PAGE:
The process of developing a useable measure is elaborate, yet often neglected. In social scientific research, a good survey instrument is of utmost importance. It is the yardstick by which we measure our social phenomena. Without a consistent, accurate instrument, we are simply using a stick with moving inch marks.
Developing a sound measurement instrument is an involved, iterative process. While the construction of good survey items is both an art and a science, this vital step is often misunderstood and overlooked. The researcher must consider project goals, respondent needs, comprehension levels, and how difficult questions will be for respondents to answer when constructing survey questions. Once a pool of potential survey items has been constructed, having them reviewed by colleagues or experts in the field of interest is very beneficial. Item revisions are then made, if necessary, based on feedback and theory. Finally, pilot testing of the items is completed on a small sample from the population under investigation. Based on the findings of the pilot testing, item revision may need to be done again.
Traditional Techniques for Constructing a Measure
Traditional psychometric approaches to research insist that a measure have validity and reliability. An analysis of validity assesses whether or not the instrument is measuring what we think it should be measuring. A reliable instrument is one that consistently and predictably measures the same phenomenon. See the figure below for a demonstration of the relationship and distinction between validity and reliability.
More Sophisticated Approaches to Constructing a Measure
Improved psychometric techniques have allowed social scientists to use more sophisticated approaches in the assessment of whether or not a measure is working well. These approaches, under the umbrella term of ‘item response theory,’ investigate the individual items that make up the instrument, and identify which are reliable, valid, redundant, or ineffective. Rasch modeling, for example, produces ‘fit statistics,’ which allow the researcher to make scientific decisions about the accuracy and effectiveness of each individual item, as well as the instrument as a whole.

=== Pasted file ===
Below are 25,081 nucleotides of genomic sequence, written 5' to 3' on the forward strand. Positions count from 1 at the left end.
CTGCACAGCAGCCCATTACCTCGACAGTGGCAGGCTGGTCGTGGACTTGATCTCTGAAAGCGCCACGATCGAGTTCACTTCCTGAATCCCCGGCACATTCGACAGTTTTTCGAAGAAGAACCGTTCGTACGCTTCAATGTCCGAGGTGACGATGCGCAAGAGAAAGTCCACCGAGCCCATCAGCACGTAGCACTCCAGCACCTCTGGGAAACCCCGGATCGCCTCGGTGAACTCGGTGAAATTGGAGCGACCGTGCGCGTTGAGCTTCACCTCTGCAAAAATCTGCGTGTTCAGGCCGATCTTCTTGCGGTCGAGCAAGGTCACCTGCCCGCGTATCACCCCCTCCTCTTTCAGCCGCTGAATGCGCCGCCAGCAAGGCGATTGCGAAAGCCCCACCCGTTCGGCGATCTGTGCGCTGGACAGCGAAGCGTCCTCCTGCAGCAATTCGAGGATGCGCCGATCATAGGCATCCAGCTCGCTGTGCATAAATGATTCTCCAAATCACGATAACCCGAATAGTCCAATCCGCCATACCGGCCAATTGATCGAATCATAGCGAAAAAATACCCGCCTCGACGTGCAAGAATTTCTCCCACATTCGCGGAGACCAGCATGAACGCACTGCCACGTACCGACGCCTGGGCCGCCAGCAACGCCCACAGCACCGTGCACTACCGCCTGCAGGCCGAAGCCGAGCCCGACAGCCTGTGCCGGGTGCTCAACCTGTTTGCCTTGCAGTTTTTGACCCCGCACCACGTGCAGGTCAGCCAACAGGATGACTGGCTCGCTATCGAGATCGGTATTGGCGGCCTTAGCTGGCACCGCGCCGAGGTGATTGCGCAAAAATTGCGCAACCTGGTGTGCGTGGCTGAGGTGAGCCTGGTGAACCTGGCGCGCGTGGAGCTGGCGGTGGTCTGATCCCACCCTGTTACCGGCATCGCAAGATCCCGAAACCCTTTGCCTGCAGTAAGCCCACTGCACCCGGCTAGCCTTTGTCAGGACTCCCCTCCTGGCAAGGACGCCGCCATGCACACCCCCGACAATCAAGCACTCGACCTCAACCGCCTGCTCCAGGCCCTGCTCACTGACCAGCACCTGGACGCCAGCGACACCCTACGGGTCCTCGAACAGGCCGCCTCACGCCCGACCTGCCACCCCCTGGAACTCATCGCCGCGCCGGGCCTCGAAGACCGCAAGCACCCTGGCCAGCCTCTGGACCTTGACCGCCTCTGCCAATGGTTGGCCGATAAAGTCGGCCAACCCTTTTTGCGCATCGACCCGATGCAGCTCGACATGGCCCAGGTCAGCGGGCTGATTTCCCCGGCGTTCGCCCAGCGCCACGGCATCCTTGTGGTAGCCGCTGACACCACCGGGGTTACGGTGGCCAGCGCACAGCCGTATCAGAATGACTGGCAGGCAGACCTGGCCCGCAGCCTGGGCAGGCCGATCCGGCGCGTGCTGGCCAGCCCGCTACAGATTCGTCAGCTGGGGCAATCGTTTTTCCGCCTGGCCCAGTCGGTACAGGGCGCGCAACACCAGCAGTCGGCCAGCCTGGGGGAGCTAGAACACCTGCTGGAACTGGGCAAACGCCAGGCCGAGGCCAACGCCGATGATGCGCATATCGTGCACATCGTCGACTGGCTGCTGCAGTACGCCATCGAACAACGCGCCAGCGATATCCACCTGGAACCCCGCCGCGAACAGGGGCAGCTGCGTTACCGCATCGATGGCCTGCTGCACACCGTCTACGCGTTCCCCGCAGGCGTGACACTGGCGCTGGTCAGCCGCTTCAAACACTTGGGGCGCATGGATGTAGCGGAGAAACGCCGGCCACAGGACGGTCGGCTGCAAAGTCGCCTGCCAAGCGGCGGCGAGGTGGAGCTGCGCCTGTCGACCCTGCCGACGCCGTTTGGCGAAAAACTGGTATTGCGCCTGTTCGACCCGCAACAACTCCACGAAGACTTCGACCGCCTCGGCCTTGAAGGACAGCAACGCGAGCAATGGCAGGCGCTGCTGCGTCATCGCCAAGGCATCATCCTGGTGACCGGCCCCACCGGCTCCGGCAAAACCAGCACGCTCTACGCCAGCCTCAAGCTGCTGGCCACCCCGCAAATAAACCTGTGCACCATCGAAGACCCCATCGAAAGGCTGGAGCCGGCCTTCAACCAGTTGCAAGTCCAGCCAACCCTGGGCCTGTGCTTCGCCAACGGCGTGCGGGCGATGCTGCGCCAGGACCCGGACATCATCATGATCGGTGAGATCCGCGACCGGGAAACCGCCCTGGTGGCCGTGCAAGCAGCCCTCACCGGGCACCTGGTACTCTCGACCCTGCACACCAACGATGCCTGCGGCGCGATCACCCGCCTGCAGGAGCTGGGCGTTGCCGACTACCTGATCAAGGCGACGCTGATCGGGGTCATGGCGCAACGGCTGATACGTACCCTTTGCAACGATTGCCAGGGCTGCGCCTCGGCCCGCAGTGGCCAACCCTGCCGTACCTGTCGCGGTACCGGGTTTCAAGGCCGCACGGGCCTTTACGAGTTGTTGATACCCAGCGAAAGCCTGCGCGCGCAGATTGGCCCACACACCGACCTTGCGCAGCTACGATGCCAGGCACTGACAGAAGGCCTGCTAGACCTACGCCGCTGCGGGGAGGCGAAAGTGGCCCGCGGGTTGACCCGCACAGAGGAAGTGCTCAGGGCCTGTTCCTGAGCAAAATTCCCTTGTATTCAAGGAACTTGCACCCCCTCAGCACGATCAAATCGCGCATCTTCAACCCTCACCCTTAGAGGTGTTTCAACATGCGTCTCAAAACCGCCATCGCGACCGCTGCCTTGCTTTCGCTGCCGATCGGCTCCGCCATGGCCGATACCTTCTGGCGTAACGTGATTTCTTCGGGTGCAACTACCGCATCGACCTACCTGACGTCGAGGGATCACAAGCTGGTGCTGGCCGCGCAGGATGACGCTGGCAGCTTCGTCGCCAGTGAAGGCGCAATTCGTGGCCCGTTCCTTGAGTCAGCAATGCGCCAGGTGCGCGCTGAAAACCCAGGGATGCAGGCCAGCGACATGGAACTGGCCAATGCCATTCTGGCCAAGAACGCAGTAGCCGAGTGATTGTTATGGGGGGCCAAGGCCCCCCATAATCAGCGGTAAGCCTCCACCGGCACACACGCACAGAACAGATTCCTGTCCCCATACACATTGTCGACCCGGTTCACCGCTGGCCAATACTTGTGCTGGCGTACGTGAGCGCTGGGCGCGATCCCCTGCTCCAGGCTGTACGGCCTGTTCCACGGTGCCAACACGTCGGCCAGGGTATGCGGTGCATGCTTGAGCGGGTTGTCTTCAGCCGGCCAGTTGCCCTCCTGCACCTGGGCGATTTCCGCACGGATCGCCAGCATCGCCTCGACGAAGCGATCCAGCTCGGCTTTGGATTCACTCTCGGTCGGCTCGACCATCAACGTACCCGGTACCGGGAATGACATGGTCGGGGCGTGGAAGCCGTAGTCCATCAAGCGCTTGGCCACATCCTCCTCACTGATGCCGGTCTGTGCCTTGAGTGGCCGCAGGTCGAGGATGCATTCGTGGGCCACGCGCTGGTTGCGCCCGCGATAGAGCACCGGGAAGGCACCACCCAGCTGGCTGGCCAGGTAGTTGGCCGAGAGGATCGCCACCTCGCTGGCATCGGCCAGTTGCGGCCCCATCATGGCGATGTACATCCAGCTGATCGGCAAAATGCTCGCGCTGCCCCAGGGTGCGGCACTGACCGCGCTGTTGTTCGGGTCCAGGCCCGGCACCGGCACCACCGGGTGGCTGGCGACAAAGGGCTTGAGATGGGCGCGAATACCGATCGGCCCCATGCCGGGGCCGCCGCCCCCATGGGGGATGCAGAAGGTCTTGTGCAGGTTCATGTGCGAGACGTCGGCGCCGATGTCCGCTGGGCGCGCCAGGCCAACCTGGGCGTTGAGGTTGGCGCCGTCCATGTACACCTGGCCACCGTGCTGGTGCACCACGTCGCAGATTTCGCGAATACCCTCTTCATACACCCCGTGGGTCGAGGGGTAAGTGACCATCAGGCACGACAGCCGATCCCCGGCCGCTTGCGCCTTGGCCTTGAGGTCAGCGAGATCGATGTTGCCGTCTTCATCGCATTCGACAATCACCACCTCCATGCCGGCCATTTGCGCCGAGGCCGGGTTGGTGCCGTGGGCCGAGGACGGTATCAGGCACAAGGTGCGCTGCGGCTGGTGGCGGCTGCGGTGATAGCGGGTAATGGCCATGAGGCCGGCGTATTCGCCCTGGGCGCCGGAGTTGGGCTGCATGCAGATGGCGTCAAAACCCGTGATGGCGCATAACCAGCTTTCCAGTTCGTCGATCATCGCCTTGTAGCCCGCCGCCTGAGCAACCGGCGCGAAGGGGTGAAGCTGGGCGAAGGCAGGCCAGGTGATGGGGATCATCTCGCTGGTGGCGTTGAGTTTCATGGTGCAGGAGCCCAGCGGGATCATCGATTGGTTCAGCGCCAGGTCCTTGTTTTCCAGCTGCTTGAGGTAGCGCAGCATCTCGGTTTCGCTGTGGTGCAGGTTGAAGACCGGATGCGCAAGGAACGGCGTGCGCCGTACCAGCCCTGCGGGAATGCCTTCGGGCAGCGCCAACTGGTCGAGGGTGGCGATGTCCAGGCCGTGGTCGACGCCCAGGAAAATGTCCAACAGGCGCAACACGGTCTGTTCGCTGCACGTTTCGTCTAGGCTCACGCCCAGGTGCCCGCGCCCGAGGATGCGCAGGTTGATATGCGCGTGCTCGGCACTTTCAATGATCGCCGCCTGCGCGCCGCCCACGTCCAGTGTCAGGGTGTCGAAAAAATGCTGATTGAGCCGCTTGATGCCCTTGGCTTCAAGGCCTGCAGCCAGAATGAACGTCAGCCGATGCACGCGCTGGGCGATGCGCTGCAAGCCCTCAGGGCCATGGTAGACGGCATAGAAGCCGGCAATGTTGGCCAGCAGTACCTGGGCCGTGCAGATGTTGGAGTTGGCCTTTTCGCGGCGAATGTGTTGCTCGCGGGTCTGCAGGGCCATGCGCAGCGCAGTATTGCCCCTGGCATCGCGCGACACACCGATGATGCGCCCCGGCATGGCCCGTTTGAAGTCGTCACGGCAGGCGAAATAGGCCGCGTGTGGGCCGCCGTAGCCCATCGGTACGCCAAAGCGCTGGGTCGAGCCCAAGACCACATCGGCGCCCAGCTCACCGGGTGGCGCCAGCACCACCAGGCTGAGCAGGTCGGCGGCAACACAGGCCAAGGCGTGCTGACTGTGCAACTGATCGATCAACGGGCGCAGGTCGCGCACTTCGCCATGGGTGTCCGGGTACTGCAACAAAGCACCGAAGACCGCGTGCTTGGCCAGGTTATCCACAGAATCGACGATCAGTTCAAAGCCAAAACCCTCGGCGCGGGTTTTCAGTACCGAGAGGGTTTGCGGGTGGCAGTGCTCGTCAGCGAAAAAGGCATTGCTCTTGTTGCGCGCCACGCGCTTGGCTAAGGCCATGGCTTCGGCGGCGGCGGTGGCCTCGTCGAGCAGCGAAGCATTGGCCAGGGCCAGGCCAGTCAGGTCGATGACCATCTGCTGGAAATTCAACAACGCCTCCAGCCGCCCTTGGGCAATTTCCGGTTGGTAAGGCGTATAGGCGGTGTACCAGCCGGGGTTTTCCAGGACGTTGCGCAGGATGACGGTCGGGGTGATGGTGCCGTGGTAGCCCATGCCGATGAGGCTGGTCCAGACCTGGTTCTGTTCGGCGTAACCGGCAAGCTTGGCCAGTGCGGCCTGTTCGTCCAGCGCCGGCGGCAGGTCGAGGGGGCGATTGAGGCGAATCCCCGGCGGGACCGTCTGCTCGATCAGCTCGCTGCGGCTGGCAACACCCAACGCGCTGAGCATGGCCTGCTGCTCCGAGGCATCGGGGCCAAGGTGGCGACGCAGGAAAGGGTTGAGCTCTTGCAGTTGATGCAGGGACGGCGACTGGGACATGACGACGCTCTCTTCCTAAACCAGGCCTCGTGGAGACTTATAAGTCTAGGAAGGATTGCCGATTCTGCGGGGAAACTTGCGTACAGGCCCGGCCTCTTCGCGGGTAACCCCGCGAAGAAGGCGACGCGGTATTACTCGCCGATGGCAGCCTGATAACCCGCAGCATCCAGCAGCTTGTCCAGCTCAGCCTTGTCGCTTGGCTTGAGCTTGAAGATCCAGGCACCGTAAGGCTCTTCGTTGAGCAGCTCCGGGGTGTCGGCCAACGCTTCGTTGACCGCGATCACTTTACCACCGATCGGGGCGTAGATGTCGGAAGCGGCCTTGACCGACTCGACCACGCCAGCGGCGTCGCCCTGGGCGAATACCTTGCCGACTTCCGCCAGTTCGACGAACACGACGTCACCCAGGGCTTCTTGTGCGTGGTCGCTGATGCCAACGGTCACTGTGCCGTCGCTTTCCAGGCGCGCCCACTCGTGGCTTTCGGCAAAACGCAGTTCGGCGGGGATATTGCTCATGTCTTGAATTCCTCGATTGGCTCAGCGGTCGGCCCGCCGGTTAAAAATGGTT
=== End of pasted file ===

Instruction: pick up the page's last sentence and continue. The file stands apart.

Using Appropriate and Effective Measurement in Research
Once a psychometrically sound measurement tool is developed, it is only useful if it is appropriately employed (much like the tape measure cartoon on the first page). Standardized administration protocol of the survey instrument is crucial. The SATs, for instance, require that test administrators use identical scripts and behaviors so that the results across different test administrations are truly comparable. Furthermore, also like the SATs, your newly developed instrument must be continually assessed and refined. We don’t use the Wright brothers’ airplane design anymore, and for good reason.
Researchers at ARN insist on following these stringent processes for constructing, testing, and administering survey instruments. Sound measurement is a core tenet of social scientific research, and the social scientists at ARN firmly believe that the quality of output depends almost entirely on the quality of input. As author JoAnn Hackos, national expert on quality and outcomes, proclaims, “Quality cannot simply be measured at the end of the project. Quality happens as the result of a well-managed, well-organized process.”